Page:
IEEE Circuits and Systems Society Newsletter | Volume 12 | Issue 6 | December 2018 | CURRENT/PAST ISSUES

AI Forum News

Circuits and Systems Society Artificial Intelligence for Industry Forum

The Artificial Intelligence for Industry Forum, sponsored by Circuits and Systems Society, was held on September 21st, 2018 at Intel Auditorium in Santa Clara, CA. The event was organized by Dr. Yen-Kuang Chen and Dr. Tong Zhang at Intel Corporation and co-sponsored by Santa Clara chapters of CAS, SSCS, ComSoc, SPS, and CIS. The speakers invited to this forum were: Dr. Debbie Marr (Intel), Dr. Vivienne Sze (MIT), Dr. Mark Sandler (Google), and Dr. Jongsoo Park (Facebook). The event attracted 334 attendees that included IC designers, systems and software engineers, academics, and students from local industry and schools.

Photo on left: CASS AI Forum speakers, organizers, sponsors, and co-sponsoring society officers. From left to right: Dr. Yen-Kuang Chen (CAS Board of Governors / Intel), Dr. Tong Zhang (Intel), Robert S. Ogg (CAS-SCV Chair), Dr. Yong Lian (CAS President), Dr. Jongsoo Park (Facebook), Dr. Mark Sandler (Google), Dr. Vivienne Sze (MIT), Dr. Debbie Marr (Intel Labs), Eduard Alarcón (Vice President - Technical Activities CAS), Mojtaba Sharifzadeh (SSCS-SCV Chair), Dr. Mehran Nekuii (ComSoC-SCV Vice-Chair)

The first lecture titled “Architecture for Machine Learning” was given by Dr. Debbie Marr who is a Sr. Principal Engineer and Director at Intel Labs. Dr. Marr started the discussion with “Makimoto’s Wave” and how it has shaped the evolution of processors in order to provide a balance between differentiation, operational efficiency, innovation and stabilization. She then gave an overview of the research activities at Intel’s Accelerator Architecture Lab. The second part of the lecture covered software and hardware co-optimization techniques for efficient computation in AI/ML applications. The last part of the lecture talked about how FPGAs are used in DL applications. The speaker highlighted that Microsoft, Baidu, Alibaba, and Amazon have used FPGAs in their clouds. This was followed by a summary of various DL studies at Intel Labs on Recurrent Neural Networks, Binarized Neural Networks, Sparse Ternary Networks, and TensorTile.



Photos: Dr Marr’s lecture (upper left); Dr Sze’s lecture (upper right); Dr Sandler’s lecture (lower left); Dr Park’s lecture (lower right).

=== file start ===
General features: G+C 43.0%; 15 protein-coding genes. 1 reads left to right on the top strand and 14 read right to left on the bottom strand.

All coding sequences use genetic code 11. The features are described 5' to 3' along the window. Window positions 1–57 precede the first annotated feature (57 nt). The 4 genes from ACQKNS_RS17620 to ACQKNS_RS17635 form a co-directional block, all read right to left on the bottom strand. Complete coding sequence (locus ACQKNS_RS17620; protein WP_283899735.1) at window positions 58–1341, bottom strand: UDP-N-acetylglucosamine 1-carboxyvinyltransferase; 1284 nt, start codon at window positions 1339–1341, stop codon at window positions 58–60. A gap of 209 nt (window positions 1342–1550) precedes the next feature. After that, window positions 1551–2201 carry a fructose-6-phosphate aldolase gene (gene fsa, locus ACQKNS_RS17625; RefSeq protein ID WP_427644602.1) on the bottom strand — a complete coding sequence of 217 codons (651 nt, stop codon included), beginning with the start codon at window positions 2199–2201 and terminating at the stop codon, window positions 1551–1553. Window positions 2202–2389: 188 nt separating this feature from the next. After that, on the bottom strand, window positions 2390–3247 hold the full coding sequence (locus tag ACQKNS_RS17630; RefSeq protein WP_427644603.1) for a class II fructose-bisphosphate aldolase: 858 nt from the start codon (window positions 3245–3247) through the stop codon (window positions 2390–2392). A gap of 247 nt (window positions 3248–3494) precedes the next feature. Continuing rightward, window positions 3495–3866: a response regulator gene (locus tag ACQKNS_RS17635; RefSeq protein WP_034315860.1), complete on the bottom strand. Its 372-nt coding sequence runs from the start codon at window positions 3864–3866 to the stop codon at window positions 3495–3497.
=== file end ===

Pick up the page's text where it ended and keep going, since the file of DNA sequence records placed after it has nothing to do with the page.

Next lecture titled “Energy-Efficient Edge Computing for AI-driven Applications” was given by Dr. Vivienne Sze who is with the Research Laboratory of Electronics, Massachusetts Institute of Technology. Dr. Sze started the discussion by outlining the motivating factors for processing at the “Edge” instead of the “Cloud”: Privacy and Latency. She emphasized on the need for Energy-Efficient Pixel Processing because most of the data traffic today is in video. Next, Dr. Sze described Energy-Efficient Hardware for DNNs, their limitations, and future work in this area. One key note from this discussion was the energy cost associated with data movement. Also, an energy consumption pie chart of GoogleNet was shown to emphasize that all data types determine the energy profile of a system. Moving along, the lecture expanded on common benchmarks used to evaluate DNN hardware such as accuracy, latency, energy, and cost. The future work segment of the lecture described a “Super Resolution Algorithm” where the data is streamed with low resolution from the source easing bandwidth requirement and then enhanced using CNNs. The last portion of the lecture covered the Navion Chip from MIT that is an example of energy efficient processor used for localization and mapping in autonomous navigation application.

The third lecture of the forum titled “Deep Learning Inference in Facebook Data Centers: Characterization, Performance Optimizations, and Hardware Implications” was given by Dr. Jongsoo Park who is a research scientist at Facebook AI System SW/HW Co-design Team. Dr. Park gave a brief introduction of his team, their expertise and research scope followed by a deep dive in DL application domains such as ranking and recommendation, computer vision, and language (e.g. translation). The last lecture of the forum titled “Designing Efficient Architectures for Mobile Computer Vision” was given by Dr. Mark Sandler, a research scientist at Google Inc. Dr. Sandler started the discussion by describing smart “viewfinder” or image recognition application such as Google Lens. Running such application on a portable electronic device such as a cellular phone requires the processor to be optimized for latency, power, memory, and accuracy. Dr. Sandler outlined a few strategies for optimizing the resolution, multiplier, and quantization of a network follwed by a case study on three recent architectures: Mobilenet V1, Mobilenet V2, and Shufflenet V2. The last portion of the lecture was focused on “Automatic Architecture Search,” where a default network is trained into an adapted network through iterative process. This basic idea is used in NetAdapt. In addition to this, other networks such as MNasNet and block structures were also covered. The talk concluded by comparing the accuracy of all the aforementioned networks.

Overall the event was a great success for the CAS society and the local sponsoring chapters. We hope to organize similar events in future. The slide presentations of the lectures are available at under “Recent Events” and the event name.

Imran Bashir, IEEE CAS Santa Clara Valley Chapter Executive Committee